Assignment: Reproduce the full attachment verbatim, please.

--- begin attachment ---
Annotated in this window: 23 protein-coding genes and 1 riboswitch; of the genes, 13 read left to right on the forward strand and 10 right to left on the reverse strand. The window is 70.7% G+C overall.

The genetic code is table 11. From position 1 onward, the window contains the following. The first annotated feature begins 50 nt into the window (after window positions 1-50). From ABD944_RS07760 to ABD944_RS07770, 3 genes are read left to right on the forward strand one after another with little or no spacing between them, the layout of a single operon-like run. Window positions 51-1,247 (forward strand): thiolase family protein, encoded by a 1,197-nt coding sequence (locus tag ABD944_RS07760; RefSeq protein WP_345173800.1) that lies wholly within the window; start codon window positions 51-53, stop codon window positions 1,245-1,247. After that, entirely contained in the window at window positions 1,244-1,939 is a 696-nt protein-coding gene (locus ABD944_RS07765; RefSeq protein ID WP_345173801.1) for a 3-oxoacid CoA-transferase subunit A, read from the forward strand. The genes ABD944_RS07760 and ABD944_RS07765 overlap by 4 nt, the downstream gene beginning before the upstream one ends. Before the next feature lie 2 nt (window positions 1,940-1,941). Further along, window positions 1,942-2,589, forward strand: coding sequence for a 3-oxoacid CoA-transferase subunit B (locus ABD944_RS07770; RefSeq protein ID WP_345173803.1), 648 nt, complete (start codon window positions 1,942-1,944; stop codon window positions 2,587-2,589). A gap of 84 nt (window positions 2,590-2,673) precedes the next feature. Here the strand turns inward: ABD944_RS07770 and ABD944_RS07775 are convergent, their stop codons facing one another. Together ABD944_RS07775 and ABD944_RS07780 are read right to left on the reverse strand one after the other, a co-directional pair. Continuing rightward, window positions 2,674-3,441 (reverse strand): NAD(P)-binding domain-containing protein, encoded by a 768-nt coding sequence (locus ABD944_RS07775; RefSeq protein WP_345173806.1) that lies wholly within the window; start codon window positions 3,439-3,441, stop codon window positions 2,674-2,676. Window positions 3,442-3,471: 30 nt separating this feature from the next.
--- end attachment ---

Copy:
Annotated in this window: 23 protein-coding genes and 1 riboswitch; of the genes, 13 read left to right on the forward strand and 10 right to left on the reverse strand. The window is 70.7% G+C overall.

The genetic code is table 11. From position 1 onward, the window contains the following. The first annotated feature begins 50 nt into the window (after window positions 1-50). From ABD944_RS07760 to ABD944_RS07770, 3 genes are read left to right on the forward strand one after another with little or no spacing between them, the layout of a single operon-like run. Window positions 51-1,247 (forward strand): thiolase family protein, encoded by a 1,197-nt coding sequence (locus tag ABD944_RS07760; RefSeq protein WP_345173800.1) that lies wholly within the window; start codon window positions 51-53, stop codon window positions 1,245-1,247. After that, entirely contained in the window at window positions 1,244-1,939 is a 696-nt protein-coding gene (locus ABD944_RS07765; RefSeq protein ID WP_345173801.1) for a 3-oxoacid CoA-transferase subunit A, read from the forward strand. The genes ABD944_RS07760 and ABD944_RS07765 overlap by 4 nt, the downstream gene beginning before the upstream one ends. Before the next feature lie 2 nt (window positions 1,940-1,941). Further along, window positions 1,942-2,589, forward strand: coding sequence for a 3-oxoacid CoA-transferase subunit B (locus ABD944_RS07770; RefSeq protein ID WP_345173803.1), 648 nt, complete (start codon window positions 1,942-1,944; stop codon window positions 2,587-2,589). A gap of 84 nt (window positions 2,590-2,673) precedes the next feature. Here the strand turns inward: ABD944_RS07770 and ABD944_RS07775 are convergent, their stop codons facing one another. Together ABD944_RS07775 and ABD944_RS07780 are read right to left on the reverse strand one after the other, a co-directional pair. Continuing rightward, window positions 2,674-3,441 (reverse strand): NAD(P)-binding domain-containing protein, encoded by a 768-nt coding sequence (locus ABD944_RS07775; RefSeq protein WP_345173806.1) that lies wholly within the window; start codon window positions 3,439-3,441, stop codon window positions 2,674-2,676. Window positions 3,442-3,471: 30 nt separating this feature from the next.